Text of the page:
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(Sunday between February 11 and February 17)
2 Kings 5:1-14

Several matters lie in the background to this intriguing story. First, there is the history of conflict between Israel and Syria (Aram). This conflict made it difficult to conduct normal relations between people of the two nations. Secondly, there is the entrenched concept of male ‘honour’ which prevailed in the ancient Middle East (and still prevails in many societies). The ‘honour’ system required the implementation of ‘face-saving’ techniques in diplomatic dealings with officials of the other group. Thirdly, the king of Aram works under the assumption that power and special gifts belong only to those in powerful positions. Finally, there is the great esteem that the king of Aram holds for Naaman. He is willing to ask for help from the king of Israel on Naaman’s behalf. Naaman is a mighty warrior, through whose courage and foresight Aram has won many victories over neighbouring nations, including Israel. Therein is a problem that will only manifest itself later in the story. The fact of the defeat of Israel by Naaman’s army is inferred by the identification of Naaman’s wife’s slave as an Israelite: ‘Now the Arameans on one of their raids had taken a young girl captive from the land of Israel’ (v. 2).

But the most important matter for the shaping of the story is the terrible affliction that has incapacitated Naaman. He has leprosy. Whether it is the same disease as medical practitioners would refer to as leprosy today is difficult to say. Clearly, however, the story describes a serious affliction which is developing. It limits Naaman’s capacity as commanding general of the army. It is also viewed with personal dismay by his benefactor, the king of Aram.

The solution to Naaman’s problem comes from a highly unlikely source. The Israelite slave girl in Naaman’s household offers what is likely to be the only hope for a cure. She tells her mistress that there is a prophet in Samaria who could cure the leprosy. The prophet is Elisha, who is the successor to Elijah, the champion of Yahweh, and fierce opponent of the worship of other gods, including the gods of Aram. Several elements combine in this solution to make it a difficult proposition for Naaman. The help comes from a female Israelite slave. In addition, it requires him to go into the land of Israel, the country of his former enemy, ‘cap in hand’ so to speak, to ask Elisha for help.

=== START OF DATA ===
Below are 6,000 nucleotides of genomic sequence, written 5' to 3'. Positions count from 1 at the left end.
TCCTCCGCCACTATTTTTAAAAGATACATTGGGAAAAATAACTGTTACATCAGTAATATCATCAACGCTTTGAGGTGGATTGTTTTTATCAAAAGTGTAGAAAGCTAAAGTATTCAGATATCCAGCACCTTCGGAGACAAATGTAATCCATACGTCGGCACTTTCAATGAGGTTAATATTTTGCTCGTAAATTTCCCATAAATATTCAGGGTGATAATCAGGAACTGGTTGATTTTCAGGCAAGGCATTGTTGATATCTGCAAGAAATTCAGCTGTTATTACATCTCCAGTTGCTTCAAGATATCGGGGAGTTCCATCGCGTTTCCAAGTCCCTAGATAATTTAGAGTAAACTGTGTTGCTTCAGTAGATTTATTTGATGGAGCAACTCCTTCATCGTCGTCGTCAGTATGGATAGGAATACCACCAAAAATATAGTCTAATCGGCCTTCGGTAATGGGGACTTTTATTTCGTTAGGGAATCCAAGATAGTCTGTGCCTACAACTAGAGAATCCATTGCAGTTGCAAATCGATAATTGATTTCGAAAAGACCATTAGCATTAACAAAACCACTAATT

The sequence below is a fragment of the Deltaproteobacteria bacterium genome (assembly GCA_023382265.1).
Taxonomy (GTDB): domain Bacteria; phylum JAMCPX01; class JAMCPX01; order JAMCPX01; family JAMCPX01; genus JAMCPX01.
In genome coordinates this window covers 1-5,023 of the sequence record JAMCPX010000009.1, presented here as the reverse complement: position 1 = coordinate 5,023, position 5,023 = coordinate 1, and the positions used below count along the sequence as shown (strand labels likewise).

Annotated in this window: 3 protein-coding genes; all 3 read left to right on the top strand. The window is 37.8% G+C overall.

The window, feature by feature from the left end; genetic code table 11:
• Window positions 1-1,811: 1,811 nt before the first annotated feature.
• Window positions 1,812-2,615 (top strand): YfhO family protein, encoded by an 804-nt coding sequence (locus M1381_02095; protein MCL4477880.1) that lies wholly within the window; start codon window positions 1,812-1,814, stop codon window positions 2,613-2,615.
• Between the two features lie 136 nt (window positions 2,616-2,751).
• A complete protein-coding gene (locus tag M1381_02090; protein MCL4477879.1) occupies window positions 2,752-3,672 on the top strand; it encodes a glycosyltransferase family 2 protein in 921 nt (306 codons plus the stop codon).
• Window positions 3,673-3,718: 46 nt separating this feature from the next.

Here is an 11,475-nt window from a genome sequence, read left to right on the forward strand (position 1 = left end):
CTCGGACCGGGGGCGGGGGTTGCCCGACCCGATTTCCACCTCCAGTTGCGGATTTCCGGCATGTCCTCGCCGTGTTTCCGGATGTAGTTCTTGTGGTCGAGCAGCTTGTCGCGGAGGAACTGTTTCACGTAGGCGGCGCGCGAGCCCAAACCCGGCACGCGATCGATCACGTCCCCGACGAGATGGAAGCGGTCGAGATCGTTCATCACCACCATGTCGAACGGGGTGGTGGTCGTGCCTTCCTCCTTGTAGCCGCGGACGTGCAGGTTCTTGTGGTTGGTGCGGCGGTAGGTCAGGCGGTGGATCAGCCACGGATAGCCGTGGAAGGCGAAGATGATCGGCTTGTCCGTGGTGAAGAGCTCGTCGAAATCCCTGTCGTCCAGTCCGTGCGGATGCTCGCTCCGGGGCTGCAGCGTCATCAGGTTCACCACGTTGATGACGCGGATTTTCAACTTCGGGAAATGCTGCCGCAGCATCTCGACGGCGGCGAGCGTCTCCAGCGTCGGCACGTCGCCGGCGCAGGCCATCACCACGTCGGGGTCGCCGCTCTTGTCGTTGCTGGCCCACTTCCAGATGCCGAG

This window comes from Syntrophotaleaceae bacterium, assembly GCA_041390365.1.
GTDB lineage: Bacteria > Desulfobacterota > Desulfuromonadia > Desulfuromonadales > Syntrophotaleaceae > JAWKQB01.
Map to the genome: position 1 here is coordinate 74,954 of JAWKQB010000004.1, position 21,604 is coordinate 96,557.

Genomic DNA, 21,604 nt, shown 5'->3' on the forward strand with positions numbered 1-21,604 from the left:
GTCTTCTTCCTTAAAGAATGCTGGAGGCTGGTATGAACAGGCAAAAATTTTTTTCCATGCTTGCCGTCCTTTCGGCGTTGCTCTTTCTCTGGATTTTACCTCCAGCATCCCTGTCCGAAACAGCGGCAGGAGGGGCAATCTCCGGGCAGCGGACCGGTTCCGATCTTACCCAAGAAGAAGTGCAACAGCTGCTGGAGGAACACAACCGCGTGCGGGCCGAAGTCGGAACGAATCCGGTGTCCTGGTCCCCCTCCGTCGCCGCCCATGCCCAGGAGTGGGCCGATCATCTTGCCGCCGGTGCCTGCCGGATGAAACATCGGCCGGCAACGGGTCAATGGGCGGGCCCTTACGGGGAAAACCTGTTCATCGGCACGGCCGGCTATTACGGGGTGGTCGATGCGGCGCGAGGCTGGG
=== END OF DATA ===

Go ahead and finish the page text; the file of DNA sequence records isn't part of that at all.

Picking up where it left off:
With no other choice, Naaman sets off with a letter to the king of Israel from the king of Aram. Not only does he take a request for help, he also has a huge treasure of gifts for the king of Israel. He will need to humble himself, and throw himself completely on the mercy of the Israelites. But when Naaman presents the letter and the gifts to the king of Israel, we find that the letter asks the king himself to cure Naaman. The inference is that the king of Aram has not been able to step outside his world of power and diplomatic relations and seek help from any other than Israel’s king. Naaman is unable to lower himself to ask for help from a mere prophet. He may not even have been aware of the reputation of prophets like Elijah and Elisha to cure diseases. A second inference is that real power lies not where Naaman assumes it does.